The Egyptian Board on Books for Young People (EBBY) has begun its new life with a talk at Al-Balsam Bookstore in Mohandiseen. Two problem areas were highlighted — the lack of Arabic books for toddlers and for teens:
By Dina ElAbd
Last Saturday November 15, 2014, Al-Balsam Bookstore hosted an inspiring talk on Egyptian children’s literature, titled “EBBY Seminar: EBBY a Home for Everyone Working on Children’s Culture in Egypt.” It truly was a room you wanted to be in, and not just because of the charm of Balsam’s cozy bookshop and the enthusiastic writers and publishers and nonstop conversation.
The speakers were: Dr. Yasmine Motawy, faculty member at the American University in Cairo (AUC) and children’s literature scholar, Dr. Shahira Khalil, Editor-in-Chief of Samir Magazine for children, and Rania Hussein Amin, well-known children’s writer and illustrator, author of the popular Farhana books.
Amin began the talk by sharing her experience in writing children’s literature in Egypt, providing insights into the converging and diverging expectations of writers and publishers. Two age groups were identified as missing from Egyptian and Arabic children’s literature, particularly: very young children and teen books. Young adults cited books such as Essam Youssef’s ¼ Gram, based on addicts’ true stories, and Ahmed Mourad’s thriller Blue Elephant, both rife with social taboos, as their selected reading material. This could be read as trying to understand more adult topics, albeit through inappropriate sources. The inevitable discussion of “which Arabic to use when writing for children” came up and the differences between what children want to read, what parents want to teach, and what the Ministry of Education propagates were explored.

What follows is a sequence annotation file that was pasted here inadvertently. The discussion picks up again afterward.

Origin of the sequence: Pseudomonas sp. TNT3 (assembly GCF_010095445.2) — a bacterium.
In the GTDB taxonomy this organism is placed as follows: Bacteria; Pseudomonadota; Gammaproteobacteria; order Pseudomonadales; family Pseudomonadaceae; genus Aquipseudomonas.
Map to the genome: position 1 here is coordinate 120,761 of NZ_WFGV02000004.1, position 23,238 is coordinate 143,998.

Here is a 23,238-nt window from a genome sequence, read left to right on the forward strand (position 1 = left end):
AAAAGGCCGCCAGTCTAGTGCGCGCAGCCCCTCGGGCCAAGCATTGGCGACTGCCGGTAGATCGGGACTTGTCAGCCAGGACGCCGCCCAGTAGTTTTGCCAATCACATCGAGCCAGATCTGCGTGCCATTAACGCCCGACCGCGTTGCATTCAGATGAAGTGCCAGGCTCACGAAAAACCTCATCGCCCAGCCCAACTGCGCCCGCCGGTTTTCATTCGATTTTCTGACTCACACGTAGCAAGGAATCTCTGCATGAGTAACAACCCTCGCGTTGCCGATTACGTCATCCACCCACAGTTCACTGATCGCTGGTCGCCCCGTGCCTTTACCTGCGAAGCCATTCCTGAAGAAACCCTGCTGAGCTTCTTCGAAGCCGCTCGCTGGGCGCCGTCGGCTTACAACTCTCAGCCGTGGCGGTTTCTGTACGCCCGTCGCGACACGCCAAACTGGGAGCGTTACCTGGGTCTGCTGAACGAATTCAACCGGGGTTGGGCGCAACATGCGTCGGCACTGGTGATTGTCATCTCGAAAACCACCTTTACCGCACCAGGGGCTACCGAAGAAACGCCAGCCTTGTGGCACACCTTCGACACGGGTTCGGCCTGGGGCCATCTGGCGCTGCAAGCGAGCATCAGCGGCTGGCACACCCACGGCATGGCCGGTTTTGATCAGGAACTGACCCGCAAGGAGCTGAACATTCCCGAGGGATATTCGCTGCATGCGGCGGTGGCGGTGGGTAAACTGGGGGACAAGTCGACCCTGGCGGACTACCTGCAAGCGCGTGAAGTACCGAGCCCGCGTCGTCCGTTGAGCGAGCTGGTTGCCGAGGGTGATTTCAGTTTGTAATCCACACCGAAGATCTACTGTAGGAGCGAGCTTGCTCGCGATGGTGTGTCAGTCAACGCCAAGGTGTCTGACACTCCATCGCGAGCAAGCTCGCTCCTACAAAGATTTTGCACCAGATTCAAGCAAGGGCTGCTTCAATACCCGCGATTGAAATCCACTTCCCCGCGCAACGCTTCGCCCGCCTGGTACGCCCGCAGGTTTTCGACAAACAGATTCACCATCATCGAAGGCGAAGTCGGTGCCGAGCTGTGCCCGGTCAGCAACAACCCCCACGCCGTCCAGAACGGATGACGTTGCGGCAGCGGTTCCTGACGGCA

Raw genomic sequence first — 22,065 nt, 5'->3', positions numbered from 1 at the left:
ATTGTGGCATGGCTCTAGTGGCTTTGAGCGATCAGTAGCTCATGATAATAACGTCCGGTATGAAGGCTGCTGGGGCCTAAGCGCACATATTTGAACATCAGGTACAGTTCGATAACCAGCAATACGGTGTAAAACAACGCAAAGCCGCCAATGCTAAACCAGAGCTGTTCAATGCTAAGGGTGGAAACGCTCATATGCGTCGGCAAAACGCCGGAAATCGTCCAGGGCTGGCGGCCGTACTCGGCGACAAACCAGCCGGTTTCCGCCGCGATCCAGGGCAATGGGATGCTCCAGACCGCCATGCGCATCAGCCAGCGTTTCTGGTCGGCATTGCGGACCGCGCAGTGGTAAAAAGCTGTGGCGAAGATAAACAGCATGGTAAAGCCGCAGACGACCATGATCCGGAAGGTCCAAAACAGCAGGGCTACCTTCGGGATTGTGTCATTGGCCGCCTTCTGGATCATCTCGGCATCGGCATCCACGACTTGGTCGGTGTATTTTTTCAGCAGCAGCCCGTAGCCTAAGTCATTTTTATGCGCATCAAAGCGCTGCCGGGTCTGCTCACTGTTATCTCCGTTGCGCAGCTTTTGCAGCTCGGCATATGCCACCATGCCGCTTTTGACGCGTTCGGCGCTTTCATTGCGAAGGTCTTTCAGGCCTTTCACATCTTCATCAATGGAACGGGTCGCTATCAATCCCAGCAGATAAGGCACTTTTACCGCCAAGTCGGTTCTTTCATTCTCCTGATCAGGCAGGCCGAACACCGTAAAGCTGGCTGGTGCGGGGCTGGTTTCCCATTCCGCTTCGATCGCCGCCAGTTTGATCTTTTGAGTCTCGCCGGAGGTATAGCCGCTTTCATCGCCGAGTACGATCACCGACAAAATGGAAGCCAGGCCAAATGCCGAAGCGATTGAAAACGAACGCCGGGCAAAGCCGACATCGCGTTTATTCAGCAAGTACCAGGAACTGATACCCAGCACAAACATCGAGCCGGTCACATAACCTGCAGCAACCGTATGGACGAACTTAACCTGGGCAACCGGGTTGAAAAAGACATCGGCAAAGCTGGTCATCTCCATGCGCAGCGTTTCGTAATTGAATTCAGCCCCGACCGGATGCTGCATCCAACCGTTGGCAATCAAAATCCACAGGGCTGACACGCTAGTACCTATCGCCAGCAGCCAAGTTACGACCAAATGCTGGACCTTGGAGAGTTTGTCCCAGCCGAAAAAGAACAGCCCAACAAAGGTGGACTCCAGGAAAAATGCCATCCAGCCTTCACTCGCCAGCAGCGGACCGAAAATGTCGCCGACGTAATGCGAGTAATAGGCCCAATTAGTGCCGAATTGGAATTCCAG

Khalil spoke about the importance of children’s magazines to their readers and their function as an organic communal space for children — mostly those who attend the open Samir workshops in Dar Al-Helal in Sayeda Zeinab — to contribute comic strips, illustrations and even storylines and the trust fostered between the material and the child reader.
Motawy introduced the newly reborn EBBY and opened the floor to questions about how EBBY can serve as a hub for Egyptian children’s literature. EBBY, founded in 1987, today boasts a dedicated set of professionals who are quickly making this a reality.
The talk continued with writers, publishers, and people interested in children’s literature for two and a half hours. We were lucky to have several EBBY members in the room, along with children’s publishers Balsam Saad of Balsam Books and Amira Aboulmagd of Dar El Shorouk, as well as writers and children’s workshop leaders from other governorates. The following short term goals for EBBY were set following the seminar:
- Organizing workshops for both new and seasoned authors and illustrators to improve book quality
- Creating a database of authors, illustrators, publishers and critics on the EBBY website,
- Creating recommended and reviewed books by EBBY with an “EBBY recommends gold sticker,”
- Helping connect people to grant opportunities and competitions in the field,
- Nominating Egyptian writers for the the Hans Anderson award and books under the IBBY Honor List,
- Encouraging members from different governorates in Egypt to join and support EBBY,
Generally, the discussion was a huge success. EBBY is clearly important and we hope a lot can be expected from it in the future.
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